No evil. No plague. Thank you Lord; I’ll take that, particularly now! However there is a condition; a “because.” The condition is that we make the Most High our “dwelling place.” Our dwelling place is where we live; it’s our habitation, our home. It’s the place where we dwell intimately with our spouse and family. It’s the word used most frequently in the OT for the Lord’s “holy habitation,” whether on Earth, in His sanctuary, or in Heaven where He has His eternal home. The opening verse of the psalm says: “He who dwells in the secret place of the Most High Shall abide under the shadow of the Almighty.” These verses don’t mean that when we are threatened we run to him from wherever we have gone and remind Him of His promise by quoting verses of scripture in His face: they mean that if we dwell with Him and He is our home, we dwell under His protection, we abide in His shadow.

As parents we might play shadow games with our children: we walk around outside in the sunshine, and they have to stay in our shadow as we move. To stay in our shadow, they will have to stay close. To stay in God’s shadow, His Word says that we must dwell with Him. We stay close. We don’t go running to Him from the other end of the garden when next door’s big dog suddenly barks close by.

Jesus will have it no other way. Our protection is nothing other than His presence. Moses said to the Lord “Unless you go with us, I’m not going anywhere!” Jesus turns this round, and says: “Unless you go with me, you’re not going anywhere!” This isn’t just for our benefit, because our souls are fragile; it’s for the purpose of the Kingdom, in our lives and in the lives of those to whom we are sent, because it’s as we abide in His presence that we are also able to walk in His ways, “not returning evil for evil or reviling for reviling, but on the contrary blessing, knowing that you were called to this, that you may inherit a blessing.“  (1 Pe 3:9) This is the way of the Lamb. It’s the way to bring His peace and righteousness into our world.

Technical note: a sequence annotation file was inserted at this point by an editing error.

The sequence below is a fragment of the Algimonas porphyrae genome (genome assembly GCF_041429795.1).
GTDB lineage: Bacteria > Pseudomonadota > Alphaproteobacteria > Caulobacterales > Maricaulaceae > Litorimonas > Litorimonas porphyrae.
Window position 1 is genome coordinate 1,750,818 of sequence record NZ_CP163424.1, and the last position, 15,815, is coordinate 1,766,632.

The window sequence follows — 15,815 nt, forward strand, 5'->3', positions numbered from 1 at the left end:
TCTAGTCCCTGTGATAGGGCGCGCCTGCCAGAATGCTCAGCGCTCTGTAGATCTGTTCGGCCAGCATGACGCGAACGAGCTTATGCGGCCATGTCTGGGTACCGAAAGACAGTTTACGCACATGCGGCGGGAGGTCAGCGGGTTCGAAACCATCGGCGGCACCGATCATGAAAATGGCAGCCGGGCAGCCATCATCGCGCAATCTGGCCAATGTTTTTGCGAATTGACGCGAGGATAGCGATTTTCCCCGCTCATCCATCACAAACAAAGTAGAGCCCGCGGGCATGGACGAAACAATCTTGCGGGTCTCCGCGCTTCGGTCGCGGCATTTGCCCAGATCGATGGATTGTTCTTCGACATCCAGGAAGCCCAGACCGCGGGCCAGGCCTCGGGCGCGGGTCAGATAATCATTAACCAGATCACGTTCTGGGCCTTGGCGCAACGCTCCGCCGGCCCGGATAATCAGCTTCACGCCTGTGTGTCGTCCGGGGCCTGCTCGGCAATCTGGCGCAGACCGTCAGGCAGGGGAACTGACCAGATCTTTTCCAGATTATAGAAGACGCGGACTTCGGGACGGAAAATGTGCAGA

We know the Lord speaks to us through His word, and we know that there is power and authority in the word of God to perform His will. But He is drawing us closer into His presence in these days, and those verses from one of everyone’s favourite psalms are only part of the picture. Yes, they declare the Truth, and as it’s the Word of God this truth is “living and Active, sharper than any two-edged sword.” (Heb 4:12) However they also point us to a higher truth: just as God is with us, He desires passionately for us to be with Him, so that we can know the truth of the words He has given us in the fullest possible way.

A final thought. His prayer in the Garden of Gethsemane was the final verbalisation of all the passion that Jesus carried in His heart. This is one of the things He prayed for you and me: “Father, I desire that they also whom You gave Me may be with Me where I amthat they may behold My glory which You have given Me; for You loved Me before the foundation of the world.” (John 17:24) If we stay close to the Lamb, not only does he protect us from the wolves, but we get to behold His glory. What more could we ask?